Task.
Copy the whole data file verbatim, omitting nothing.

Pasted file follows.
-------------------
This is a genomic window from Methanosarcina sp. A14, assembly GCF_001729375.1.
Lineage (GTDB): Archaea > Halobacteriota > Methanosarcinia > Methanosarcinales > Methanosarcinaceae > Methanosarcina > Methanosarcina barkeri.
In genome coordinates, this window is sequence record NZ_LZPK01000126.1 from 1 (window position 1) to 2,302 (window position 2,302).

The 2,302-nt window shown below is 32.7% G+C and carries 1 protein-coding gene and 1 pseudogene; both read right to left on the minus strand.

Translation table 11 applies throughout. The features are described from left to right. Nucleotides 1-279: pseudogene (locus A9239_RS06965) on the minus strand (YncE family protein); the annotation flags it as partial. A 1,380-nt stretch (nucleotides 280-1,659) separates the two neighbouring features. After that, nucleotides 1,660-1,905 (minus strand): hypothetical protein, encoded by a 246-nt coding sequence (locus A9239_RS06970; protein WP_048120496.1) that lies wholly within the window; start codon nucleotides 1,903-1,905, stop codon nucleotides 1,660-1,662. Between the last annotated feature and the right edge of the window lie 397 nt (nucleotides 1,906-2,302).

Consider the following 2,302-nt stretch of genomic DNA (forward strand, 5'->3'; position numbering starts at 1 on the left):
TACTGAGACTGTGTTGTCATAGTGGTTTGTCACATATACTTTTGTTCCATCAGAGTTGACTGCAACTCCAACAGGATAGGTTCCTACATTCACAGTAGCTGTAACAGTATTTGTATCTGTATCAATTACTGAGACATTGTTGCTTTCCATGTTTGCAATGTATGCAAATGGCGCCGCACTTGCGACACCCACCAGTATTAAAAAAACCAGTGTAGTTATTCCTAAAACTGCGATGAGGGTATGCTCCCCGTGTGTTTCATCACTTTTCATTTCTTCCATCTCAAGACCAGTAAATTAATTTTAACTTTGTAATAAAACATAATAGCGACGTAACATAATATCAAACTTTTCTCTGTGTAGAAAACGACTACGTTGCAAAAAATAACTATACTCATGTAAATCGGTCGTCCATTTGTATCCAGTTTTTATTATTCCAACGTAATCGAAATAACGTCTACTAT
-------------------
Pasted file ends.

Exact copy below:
This is a genomic window from Methanosarcina sp. A14, assembly GCF_001729375.1.
Lineage (GTDB): Archaea > Halobacteriota > Methanosarcinia > Methanosarcinales > Methanosarcinaceae > Methanosarcina > Methanosarcina barkeri.
In genome coordinates, this window is sequence record NZ_LZPK01000126.1 from 1 (window position 1) to 2,302 (window position 2,302).

The 2,302-nt window shown below is 32.7% G+C and carries 1 protein-coding gene and 1 pseudogene; both read right to left on the minus strand.

Translation table 11 applies throughout. The features are described from left to right. Nucleotides 1-279: pseudogene (locus A9239_RS06965) on the minus strand (YncE family protein); the annotation flags it as partial. A 1,380-nt stretch (nucleotides 280-1,659) separates the two neighbouring features. After that, nucleotides 1,660-1,905 (minus strand): hypothetical protein, encoded by a 246-nt coding sequence (locus A9239_RS06970; protein WP_048120496.1) that lies wholly within the window; start codon nucleotides 1,903-1,905, stop codon nucleotides 1,660-1,662. Between the last annotated feature and the right edge of the window lie 397 nt (nucleotides 1,906-2,302).

Consider the following 2,302-nt stretch of genomic DNA (forward strand, 5'->3'; position numbering starts at 1 on the left):
TACTGAGACTGTGTTGTCATAGTGGTTTGTCACATATACTTTTGTTCCATCAGAGTTGACTGCAACTCCAACAGGATAGGTTCCTACATTCACAGTAGCTGTAACAGTATTTGTATCTGTATCAATTACTGAGACATTGTTGCTTTCCATGTTTGCAATGTATGCAAATGGCGCCGCACTTGCGACACCCACCAGTATTAAAAAAACCAGTGTAGTTATTCCTAAAACTGCGATGAGGGTATGCTCCCCGTGTGTTTCATCACTTTTCATTTCTTCCATCTCAAGACCAGTAAATTAATTTTAACTTTGTAATAAAACATAATAGCGACGTAACATAATATCAAACTTTTCTCTGTGTAGAAAACGACTACGTTGCAAAAAATAACTATACTCATGTAAATCGGTCGTCCATTTGTATCCAGTTTTTATTATTCCAACGTAATCGAAATAACGTCTACTAT